The recently completed fiscal year set a record for deaths along a stretch of Arizona's border with Mexico.
The bodies of 252 illegal border crossers were found along Arizona's border from New Mexico to Yuma County from Oct. 1, 2009, to Sept. 30, 2010, the Arizona Daily Star's border death database shows. The database is based on information from Southern Arizona county medical examiners.
The 2010 total breaks the record of 234 set in 2007. It has been a deadly decade in Arizona's desert for illegal immigrants, with the bodies of nearly 2,000 men, women and children found since 2001.
The Pima County Medical Examiner's Office handled most of the bodies again this fiscal year: 228 of the 252. The office receives bodies found on the Tohono O'odham Nation and in Pima, Pinal and Santa Cruz counties.
The office recovered the bodies of 59 illegal border crossers in July alone. This summer tied with 1996 as the second-hottest Tucson summer on record.
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It's difficult to determine exactly how much it costs taxpayers to perform the work because the recoveries, autopsies and investigations are blended with the rest of the county-funded office's work. But each autopsy runs about $2,000, which means the 228 done over the past fiscal year would add up to about $456,000.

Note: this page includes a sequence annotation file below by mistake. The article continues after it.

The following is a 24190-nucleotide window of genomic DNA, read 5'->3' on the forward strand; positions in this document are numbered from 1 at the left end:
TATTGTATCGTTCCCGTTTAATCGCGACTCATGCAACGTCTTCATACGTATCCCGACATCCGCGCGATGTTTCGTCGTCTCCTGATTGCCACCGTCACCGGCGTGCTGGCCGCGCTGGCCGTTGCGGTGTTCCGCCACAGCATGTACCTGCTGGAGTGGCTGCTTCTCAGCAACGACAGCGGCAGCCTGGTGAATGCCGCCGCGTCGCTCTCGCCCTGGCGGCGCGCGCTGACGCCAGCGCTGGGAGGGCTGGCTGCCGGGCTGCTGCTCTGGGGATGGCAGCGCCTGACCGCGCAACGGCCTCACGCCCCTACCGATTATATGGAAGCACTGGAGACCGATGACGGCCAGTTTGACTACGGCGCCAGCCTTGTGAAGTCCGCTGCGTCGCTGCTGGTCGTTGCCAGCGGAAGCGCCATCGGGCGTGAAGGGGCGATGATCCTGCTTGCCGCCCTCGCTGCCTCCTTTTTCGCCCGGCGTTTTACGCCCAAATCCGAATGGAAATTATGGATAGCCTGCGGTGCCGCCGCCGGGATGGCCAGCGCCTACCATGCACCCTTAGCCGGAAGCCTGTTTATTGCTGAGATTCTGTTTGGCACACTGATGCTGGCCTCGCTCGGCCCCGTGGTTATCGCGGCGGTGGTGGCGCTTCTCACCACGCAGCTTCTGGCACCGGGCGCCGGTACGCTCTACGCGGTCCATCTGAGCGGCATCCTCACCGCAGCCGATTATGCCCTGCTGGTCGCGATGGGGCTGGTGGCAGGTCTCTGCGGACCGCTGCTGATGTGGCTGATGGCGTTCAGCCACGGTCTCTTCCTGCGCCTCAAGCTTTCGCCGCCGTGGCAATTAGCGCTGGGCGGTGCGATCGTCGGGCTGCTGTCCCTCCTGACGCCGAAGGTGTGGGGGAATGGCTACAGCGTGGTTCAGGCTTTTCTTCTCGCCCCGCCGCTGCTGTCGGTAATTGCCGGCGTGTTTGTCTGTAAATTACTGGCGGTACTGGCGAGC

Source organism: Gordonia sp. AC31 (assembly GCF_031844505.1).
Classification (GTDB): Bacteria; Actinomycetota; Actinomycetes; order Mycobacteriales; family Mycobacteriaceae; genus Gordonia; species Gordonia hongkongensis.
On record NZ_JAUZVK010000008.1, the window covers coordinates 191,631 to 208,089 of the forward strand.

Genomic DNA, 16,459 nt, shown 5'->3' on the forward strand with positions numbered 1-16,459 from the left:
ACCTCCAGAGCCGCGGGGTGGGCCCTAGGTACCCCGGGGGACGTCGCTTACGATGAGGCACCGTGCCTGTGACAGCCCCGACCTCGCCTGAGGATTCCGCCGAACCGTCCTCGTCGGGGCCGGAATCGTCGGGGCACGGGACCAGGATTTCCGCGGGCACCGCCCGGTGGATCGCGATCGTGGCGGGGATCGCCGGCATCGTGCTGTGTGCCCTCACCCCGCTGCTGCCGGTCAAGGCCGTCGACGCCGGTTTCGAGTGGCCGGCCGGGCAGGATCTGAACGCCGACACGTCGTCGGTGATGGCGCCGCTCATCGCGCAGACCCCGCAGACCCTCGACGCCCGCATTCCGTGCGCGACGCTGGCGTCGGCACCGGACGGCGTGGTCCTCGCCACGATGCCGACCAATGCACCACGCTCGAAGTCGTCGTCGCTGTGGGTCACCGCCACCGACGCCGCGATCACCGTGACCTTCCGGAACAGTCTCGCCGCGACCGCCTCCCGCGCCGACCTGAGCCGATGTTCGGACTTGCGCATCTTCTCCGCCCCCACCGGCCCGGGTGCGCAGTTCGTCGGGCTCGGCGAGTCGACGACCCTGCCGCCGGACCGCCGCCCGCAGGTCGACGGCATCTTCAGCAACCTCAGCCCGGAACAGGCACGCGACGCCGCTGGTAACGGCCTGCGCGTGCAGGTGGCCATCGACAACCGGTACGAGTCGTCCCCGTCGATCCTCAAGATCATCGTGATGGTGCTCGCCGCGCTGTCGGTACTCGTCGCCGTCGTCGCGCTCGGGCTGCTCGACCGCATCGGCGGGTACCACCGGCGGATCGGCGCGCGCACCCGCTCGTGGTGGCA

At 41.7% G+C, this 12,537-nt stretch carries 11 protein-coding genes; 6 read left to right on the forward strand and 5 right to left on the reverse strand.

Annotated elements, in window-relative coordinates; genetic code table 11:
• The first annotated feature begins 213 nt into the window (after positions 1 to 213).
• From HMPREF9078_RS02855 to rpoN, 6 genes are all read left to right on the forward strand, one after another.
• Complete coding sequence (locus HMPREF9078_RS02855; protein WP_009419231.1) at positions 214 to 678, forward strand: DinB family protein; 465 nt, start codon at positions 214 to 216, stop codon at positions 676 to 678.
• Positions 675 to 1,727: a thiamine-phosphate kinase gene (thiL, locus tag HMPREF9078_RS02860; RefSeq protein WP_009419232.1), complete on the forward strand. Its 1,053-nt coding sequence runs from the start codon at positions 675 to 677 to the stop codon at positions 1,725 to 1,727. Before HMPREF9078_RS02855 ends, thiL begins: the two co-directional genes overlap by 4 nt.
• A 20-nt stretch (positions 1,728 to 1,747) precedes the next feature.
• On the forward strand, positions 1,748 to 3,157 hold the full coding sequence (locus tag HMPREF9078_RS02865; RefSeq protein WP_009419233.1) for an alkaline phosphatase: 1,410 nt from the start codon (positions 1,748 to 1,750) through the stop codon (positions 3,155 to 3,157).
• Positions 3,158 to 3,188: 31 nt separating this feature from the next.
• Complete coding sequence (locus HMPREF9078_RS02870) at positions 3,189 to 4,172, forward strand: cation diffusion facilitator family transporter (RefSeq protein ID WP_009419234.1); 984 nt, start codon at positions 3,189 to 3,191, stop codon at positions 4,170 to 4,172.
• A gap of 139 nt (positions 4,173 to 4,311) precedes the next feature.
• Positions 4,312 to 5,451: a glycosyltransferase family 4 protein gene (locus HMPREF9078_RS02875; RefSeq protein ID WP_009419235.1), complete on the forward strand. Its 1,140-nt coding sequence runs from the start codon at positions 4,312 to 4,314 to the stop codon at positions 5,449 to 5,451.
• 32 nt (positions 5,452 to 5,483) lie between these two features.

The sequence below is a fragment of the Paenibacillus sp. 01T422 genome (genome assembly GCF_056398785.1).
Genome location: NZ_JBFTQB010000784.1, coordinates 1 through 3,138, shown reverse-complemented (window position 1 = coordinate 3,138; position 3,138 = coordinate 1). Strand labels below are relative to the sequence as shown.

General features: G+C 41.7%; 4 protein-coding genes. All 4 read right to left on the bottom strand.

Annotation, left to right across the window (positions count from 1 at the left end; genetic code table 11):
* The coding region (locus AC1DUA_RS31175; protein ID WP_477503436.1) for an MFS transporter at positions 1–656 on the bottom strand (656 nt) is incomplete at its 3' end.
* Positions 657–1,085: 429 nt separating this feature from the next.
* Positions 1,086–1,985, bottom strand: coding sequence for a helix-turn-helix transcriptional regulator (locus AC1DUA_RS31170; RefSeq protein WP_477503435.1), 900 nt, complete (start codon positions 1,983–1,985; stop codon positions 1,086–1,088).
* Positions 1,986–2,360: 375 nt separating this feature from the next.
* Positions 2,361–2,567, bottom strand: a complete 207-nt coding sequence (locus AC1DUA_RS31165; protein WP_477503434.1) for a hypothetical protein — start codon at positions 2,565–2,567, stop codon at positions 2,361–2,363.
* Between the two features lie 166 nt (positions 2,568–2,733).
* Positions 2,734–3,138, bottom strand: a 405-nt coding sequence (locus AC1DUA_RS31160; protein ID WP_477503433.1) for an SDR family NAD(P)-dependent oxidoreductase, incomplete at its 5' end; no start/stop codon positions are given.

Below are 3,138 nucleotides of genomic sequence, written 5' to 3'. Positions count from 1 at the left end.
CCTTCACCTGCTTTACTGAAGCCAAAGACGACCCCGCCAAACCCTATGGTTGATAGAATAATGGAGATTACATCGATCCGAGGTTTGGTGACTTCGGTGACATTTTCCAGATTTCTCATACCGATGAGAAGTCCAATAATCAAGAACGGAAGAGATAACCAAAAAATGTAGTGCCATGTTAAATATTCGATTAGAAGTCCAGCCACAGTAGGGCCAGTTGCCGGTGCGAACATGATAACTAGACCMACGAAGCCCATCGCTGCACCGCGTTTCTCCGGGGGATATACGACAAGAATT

The record for deaths comes during a fiscal year when the Border Patrol's Tucson Sector recorded reduced apprehensions for the sixth consecutive year. The downturn in arrests is one of several indicators that show significantly fewer people are illegally crossing the border, perhaps due to the U.S. economic recession.
Yet more people are dying than ever, which has led many experts to conclude that illegal immigrants face a deadlier trek than ever across Arizona's desert.
Border-county law enforcement, Mexican consular officials, Tohono O'odham tribal officials and humanitarian groups say the buildup of border fencing, technology and agents has caused illegal border crossers to walk longer distances in more treacherous terrain, increasing the likelihood that people will get hurt or fatigued and left behind to die.
The Border Patrol agrees that illegal immigrants are crossing in more remote areas because of the increased presence but says the blame should be placed on greedy smugglers leading them there, not agents protecting the nation's border. The agency points to its rescue efforts as evidence that its presence prevents deaths rather than causes them.
Contact reporter Brady McCombs at 573-4213 or firstname.lastname@example.org